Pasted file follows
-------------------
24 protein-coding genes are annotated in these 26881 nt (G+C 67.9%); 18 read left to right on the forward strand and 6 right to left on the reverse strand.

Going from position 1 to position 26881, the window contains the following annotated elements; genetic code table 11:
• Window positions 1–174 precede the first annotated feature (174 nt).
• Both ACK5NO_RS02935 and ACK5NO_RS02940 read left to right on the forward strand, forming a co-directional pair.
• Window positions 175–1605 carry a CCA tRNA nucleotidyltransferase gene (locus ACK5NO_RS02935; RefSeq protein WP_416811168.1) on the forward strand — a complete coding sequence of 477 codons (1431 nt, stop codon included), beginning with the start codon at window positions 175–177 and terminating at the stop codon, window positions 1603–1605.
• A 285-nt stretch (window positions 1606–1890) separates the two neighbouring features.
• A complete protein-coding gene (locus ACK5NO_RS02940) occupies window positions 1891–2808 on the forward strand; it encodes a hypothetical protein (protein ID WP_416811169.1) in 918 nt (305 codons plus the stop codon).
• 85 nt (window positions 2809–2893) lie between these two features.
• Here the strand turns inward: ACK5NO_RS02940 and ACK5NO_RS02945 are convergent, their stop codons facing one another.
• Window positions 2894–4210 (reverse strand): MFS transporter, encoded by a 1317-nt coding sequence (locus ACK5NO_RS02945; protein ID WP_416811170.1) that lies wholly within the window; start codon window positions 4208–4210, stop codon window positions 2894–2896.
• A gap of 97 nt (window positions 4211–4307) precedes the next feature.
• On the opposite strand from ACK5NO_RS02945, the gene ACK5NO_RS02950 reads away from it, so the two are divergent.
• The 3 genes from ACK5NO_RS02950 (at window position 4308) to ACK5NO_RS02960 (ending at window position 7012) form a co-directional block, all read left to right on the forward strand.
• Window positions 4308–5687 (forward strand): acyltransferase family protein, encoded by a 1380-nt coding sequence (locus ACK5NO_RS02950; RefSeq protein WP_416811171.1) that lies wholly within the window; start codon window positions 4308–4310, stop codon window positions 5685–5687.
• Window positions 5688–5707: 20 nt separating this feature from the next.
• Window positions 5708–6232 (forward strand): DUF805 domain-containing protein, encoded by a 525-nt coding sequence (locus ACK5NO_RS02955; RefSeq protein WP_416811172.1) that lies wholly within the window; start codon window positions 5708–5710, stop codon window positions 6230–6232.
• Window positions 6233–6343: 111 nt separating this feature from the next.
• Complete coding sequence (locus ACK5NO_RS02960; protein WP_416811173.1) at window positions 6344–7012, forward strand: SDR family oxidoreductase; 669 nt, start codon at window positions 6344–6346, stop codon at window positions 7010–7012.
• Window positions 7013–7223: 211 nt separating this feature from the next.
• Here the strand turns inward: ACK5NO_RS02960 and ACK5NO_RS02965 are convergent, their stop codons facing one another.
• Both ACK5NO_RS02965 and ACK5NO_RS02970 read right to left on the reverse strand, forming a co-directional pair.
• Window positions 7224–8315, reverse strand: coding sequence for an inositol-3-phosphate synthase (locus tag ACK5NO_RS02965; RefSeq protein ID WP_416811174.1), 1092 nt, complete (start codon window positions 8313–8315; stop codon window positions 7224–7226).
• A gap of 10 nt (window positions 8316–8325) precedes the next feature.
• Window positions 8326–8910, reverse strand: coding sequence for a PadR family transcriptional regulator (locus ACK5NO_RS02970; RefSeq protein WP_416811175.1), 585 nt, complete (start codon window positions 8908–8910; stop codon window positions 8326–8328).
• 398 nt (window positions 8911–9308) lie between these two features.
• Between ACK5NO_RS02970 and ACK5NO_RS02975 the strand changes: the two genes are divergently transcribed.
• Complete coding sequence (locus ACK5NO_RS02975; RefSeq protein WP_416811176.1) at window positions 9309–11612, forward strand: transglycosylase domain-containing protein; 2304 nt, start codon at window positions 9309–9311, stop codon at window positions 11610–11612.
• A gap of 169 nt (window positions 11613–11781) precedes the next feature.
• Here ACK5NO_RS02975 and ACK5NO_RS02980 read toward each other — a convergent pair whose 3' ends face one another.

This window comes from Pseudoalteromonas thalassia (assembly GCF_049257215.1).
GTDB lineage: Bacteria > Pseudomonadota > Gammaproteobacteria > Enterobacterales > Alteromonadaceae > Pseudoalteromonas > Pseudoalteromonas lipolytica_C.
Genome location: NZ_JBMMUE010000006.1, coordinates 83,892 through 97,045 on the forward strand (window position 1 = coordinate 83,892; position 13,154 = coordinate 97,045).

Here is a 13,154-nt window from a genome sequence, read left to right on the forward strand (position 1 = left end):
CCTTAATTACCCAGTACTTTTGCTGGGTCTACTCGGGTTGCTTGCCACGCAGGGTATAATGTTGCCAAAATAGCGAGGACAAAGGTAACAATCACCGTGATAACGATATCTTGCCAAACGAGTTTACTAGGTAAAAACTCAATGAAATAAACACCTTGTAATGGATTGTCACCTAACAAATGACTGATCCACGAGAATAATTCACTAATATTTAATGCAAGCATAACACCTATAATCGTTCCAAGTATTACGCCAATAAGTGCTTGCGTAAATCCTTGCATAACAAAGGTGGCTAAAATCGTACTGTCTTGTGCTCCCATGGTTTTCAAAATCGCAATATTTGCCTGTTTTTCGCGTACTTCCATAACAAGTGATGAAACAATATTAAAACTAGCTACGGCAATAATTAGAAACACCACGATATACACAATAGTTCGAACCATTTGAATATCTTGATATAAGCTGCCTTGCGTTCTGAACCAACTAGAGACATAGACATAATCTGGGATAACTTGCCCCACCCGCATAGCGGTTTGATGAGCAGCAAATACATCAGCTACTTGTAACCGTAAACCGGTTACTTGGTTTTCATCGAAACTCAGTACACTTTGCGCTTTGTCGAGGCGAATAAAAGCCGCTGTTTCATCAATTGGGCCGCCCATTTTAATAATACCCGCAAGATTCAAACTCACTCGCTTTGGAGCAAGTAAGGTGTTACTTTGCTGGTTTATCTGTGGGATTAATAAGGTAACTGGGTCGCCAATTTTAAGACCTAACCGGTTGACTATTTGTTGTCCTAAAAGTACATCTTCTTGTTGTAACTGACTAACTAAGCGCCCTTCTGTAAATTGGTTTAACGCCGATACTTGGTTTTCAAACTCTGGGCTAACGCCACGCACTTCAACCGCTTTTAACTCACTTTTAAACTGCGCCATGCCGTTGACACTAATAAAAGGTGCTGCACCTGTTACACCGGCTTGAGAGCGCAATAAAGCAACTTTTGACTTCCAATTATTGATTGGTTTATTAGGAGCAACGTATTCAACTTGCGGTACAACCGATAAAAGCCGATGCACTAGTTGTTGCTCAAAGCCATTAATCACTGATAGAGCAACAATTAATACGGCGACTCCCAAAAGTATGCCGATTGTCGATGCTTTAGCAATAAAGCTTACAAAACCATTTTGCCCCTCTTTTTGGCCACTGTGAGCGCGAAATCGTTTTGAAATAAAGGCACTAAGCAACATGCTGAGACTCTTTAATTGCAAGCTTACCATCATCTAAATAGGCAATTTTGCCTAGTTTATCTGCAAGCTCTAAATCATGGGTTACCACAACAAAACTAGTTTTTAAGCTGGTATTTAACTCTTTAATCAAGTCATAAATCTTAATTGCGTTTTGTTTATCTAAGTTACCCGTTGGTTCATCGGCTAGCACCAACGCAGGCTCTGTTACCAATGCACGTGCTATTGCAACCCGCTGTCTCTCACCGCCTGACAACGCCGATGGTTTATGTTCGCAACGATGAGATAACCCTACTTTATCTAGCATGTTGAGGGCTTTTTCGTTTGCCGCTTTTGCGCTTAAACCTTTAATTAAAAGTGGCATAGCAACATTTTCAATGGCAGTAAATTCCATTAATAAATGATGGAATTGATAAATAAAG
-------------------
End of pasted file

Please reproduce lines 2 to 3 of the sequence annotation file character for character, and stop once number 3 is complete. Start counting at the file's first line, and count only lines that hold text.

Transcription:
Going from position 1 to position 26881, the window contains the following annotated elements; genetic code table 11:
• Window positions 1–174 precede the first annotated feature (174 nt).